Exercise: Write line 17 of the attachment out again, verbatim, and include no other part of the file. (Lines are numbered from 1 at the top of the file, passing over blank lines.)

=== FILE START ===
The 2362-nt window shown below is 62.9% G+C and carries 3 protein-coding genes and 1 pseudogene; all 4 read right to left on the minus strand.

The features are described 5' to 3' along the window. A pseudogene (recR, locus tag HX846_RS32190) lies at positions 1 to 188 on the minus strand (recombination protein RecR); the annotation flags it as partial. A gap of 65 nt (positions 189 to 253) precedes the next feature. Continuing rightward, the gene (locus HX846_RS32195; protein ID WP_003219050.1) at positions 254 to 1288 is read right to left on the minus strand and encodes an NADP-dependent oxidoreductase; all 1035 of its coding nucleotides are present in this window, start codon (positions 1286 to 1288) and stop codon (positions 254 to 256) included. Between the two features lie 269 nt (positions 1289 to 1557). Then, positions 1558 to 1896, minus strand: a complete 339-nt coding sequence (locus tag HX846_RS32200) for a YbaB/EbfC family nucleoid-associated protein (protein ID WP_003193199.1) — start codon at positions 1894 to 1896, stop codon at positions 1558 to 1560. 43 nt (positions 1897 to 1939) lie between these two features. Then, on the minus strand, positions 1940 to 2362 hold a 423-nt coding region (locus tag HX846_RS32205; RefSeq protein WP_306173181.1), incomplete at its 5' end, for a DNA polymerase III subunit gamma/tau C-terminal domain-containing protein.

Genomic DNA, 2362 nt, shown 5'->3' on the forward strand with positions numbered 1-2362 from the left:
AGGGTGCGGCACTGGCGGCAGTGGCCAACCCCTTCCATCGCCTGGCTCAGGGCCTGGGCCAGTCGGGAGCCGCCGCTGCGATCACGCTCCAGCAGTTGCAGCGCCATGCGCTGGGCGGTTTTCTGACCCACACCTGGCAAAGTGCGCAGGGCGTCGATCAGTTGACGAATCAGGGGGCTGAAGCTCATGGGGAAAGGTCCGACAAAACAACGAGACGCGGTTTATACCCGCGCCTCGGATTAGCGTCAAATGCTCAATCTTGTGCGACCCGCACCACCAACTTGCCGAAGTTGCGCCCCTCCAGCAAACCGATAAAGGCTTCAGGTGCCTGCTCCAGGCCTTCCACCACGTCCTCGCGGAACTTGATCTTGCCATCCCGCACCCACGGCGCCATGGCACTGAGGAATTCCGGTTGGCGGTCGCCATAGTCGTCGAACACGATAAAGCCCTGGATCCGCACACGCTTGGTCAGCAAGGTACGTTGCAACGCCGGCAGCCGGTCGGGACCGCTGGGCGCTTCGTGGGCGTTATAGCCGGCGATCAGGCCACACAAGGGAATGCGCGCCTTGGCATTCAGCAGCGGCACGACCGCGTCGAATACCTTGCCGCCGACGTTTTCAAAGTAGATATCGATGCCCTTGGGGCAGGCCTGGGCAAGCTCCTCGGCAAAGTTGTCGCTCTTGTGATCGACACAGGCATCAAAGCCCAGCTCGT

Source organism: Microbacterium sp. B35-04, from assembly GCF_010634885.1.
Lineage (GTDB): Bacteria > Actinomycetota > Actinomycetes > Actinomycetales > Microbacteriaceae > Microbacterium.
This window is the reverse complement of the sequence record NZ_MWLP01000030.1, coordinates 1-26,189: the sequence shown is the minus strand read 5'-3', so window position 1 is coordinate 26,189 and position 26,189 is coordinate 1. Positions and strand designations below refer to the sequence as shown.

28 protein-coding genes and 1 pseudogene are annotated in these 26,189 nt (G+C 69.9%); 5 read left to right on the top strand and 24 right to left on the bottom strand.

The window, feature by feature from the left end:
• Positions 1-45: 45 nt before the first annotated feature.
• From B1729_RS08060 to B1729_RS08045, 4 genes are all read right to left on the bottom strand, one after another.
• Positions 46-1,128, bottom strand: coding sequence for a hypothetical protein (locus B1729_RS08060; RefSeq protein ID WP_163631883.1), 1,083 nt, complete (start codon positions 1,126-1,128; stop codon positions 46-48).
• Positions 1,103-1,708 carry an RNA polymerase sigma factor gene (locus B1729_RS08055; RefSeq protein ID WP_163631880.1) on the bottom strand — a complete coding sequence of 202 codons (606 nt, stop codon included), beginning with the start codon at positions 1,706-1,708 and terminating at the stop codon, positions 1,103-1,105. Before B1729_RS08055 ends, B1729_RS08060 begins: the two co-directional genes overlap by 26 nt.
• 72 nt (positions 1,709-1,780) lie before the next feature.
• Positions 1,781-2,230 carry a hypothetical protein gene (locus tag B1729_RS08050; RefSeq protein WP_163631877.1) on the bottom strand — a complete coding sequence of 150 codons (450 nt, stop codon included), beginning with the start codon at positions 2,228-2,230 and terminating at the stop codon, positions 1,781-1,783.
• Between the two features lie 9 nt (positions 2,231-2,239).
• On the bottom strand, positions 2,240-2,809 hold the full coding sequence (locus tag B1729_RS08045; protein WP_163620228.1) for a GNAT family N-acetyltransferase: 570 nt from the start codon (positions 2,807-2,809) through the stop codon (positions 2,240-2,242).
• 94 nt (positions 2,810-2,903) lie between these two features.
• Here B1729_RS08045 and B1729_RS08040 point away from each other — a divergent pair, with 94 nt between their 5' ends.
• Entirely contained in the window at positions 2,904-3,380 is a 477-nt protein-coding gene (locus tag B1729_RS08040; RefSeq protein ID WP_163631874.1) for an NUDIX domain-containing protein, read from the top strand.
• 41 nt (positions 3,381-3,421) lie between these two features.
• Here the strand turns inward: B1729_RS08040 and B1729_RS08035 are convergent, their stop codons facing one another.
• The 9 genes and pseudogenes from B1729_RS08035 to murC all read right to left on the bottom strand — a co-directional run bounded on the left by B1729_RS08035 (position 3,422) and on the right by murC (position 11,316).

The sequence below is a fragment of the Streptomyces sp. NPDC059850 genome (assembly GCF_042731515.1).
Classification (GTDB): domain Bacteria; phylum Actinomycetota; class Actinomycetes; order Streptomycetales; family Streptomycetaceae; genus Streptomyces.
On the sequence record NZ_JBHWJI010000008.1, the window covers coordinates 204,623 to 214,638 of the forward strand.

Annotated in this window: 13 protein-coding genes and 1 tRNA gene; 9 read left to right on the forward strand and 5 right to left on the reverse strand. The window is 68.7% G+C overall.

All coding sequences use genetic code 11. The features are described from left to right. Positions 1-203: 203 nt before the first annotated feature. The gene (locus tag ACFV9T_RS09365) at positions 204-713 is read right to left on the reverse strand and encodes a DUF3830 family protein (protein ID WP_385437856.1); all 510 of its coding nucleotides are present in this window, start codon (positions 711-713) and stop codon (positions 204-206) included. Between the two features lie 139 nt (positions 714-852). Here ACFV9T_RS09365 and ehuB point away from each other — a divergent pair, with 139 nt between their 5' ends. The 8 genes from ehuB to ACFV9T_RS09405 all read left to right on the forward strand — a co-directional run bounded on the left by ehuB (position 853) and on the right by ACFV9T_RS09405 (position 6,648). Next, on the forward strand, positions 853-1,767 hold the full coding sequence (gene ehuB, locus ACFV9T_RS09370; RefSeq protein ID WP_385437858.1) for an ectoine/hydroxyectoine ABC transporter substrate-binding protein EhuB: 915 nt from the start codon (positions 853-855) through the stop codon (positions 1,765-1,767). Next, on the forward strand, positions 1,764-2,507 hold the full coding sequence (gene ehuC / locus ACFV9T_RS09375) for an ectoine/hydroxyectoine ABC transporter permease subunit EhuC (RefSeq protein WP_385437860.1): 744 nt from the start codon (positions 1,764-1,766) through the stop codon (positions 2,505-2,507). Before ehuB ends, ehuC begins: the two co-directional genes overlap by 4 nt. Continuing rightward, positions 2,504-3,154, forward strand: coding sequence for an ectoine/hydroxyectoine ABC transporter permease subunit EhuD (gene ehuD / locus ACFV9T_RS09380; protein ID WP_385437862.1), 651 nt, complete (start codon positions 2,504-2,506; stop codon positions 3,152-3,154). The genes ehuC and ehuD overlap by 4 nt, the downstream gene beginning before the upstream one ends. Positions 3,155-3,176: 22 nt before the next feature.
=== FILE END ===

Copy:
• On the bottom strand, positions 2,240-2,809 hold the full coding sequence (locus tag B1729_RS08045; protein WP_163620228.1) for a GNAT family N-acetyltransferase: 570 nt from the start codon (positions 2,807-2,809) through the stop codon (positions 2,240-2,242).